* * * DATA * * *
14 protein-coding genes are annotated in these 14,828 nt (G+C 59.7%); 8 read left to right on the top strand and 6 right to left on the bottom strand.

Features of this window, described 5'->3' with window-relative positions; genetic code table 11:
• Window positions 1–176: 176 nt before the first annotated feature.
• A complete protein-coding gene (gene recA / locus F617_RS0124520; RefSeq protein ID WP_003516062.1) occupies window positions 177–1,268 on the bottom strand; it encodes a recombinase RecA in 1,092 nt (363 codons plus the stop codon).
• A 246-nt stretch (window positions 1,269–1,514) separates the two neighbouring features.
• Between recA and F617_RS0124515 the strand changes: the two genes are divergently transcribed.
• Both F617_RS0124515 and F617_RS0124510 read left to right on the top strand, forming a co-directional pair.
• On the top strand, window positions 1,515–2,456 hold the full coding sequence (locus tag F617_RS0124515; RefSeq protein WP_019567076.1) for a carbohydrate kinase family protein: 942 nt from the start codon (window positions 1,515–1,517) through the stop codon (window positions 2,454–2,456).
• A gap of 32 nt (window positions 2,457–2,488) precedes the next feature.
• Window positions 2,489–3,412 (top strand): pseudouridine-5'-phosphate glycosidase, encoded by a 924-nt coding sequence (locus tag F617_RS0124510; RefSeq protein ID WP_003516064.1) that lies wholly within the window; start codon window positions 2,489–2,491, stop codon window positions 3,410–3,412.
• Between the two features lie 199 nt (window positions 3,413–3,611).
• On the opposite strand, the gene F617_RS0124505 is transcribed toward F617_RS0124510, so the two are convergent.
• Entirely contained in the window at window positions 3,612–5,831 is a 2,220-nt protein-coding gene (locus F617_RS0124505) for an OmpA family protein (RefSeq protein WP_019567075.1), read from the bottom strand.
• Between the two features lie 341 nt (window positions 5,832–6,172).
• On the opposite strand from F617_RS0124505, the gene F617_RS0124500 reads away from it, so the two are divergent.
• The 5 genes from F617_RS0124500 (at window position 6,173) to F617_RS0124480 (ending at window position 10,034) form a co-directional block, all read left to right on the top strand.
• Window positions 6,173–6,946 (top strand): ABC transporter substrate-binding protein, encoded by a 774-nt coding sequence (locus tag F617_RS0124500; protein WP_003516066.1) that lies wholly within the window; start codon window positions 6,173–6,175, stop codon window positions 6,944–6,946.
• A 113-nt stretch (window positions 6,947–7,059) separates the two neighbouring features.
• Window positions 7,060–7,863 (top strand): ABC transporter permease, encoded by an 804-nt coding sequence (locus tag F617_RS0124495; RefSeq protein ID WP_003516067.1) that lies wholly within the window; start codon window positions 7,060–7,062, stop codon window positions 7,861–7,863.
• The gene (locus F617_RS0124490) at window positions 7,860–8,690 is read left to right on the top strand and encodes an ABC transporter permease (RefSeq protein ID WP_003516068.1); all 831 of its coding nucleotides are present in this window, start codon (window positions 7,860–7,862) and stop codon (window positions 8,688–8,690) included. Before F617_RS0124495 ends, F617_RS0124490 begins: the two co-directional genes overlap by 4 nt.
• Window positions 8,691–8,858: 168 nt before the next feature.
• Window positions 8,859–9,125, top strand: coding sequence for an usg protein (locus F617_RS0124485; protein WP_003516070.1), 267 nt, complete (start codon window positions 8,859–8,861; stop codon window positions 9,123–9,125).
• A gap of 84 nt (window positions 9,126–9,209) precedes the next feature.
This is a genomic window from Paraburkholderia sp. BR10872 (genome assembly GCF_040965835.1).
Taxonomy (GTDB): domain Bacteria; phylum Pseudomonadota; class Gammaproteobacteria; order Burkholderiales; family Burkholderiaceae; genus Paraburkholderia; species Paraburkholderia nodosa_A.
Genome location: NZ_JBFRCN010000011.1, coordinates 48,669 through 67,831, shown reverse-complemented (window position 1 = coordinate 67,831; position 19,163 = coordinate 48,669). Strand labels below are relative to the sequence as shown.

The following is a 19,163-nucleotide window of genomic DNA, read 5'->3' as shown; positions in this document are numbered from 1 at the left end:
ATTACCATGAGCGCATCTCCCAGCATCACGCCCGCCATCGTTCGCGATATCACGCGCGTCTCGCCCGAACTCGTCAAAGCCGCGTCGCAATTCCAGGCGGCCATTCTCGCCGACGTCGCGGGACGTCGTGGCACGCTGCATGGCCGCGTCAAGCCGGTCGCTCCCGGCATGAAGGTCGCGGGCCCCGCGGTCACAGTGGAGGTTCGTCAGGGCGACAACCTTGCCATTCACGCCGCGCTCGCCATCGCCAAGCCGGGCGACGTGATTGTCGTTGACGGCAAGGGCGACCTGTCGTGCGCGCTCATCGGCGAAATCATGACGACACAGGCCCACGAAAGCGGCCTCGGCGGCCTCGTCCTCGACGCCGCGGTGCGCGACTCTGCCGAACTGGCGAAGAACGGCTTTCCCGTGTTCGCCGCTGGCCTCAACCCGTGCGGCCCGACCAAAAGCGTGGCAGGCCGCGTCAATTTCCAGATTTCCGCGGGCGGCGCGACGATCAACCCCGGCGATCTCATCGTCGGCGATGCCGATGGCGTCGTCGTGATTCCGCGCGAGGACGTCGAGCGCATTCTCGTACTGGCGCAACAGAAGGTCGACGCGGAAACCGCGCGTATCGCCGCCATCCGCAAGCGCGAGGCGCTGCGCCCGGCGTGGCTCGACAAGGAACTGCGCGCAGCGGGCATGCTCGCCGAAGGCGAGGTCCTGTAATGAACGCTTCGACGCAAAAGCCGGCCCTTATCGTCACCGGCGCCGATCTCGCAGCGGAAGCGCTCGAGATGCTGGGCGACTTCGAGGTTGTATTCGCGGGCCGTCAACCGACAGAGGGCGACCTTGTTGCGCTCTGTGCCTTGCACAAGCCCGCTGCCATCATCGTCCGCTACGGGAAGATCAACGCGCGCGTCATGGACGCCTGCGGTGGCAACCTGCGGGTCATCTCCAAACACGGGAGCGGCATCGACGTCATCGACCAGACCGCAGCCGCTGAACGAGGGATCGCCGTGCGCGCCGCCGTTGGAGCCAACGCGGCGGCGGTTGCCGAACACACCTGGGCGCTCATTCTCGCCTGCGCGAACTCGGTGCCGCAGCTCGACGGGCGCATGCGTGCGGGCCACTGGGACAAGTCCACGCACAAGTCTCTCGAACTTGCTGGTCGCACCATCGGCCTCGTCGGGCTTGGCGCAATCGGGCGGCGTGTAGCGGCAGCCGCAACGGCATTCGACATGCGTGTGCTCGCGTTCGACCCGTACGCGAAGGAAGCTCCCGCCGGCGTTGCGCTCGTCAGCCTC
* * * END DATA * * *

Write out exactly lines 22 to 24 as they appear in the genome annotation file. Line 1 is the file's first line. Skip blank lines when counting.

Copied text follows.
• Window positions 8,859–9,125, top strand: coding sequence for an usg protein (locus F617_RS0124485; protein WP_003516070.1), 267 nt, complete (start codon window positions 8,859–8,861; stop codon window positions 9,123–9,125).
• A gap of 84 nt (window positions 9,126–9,209) precedes the next feature.
This is a genomic window from Paraburkholderia sp. BR10872 (genome assembly GCF_040965835.1).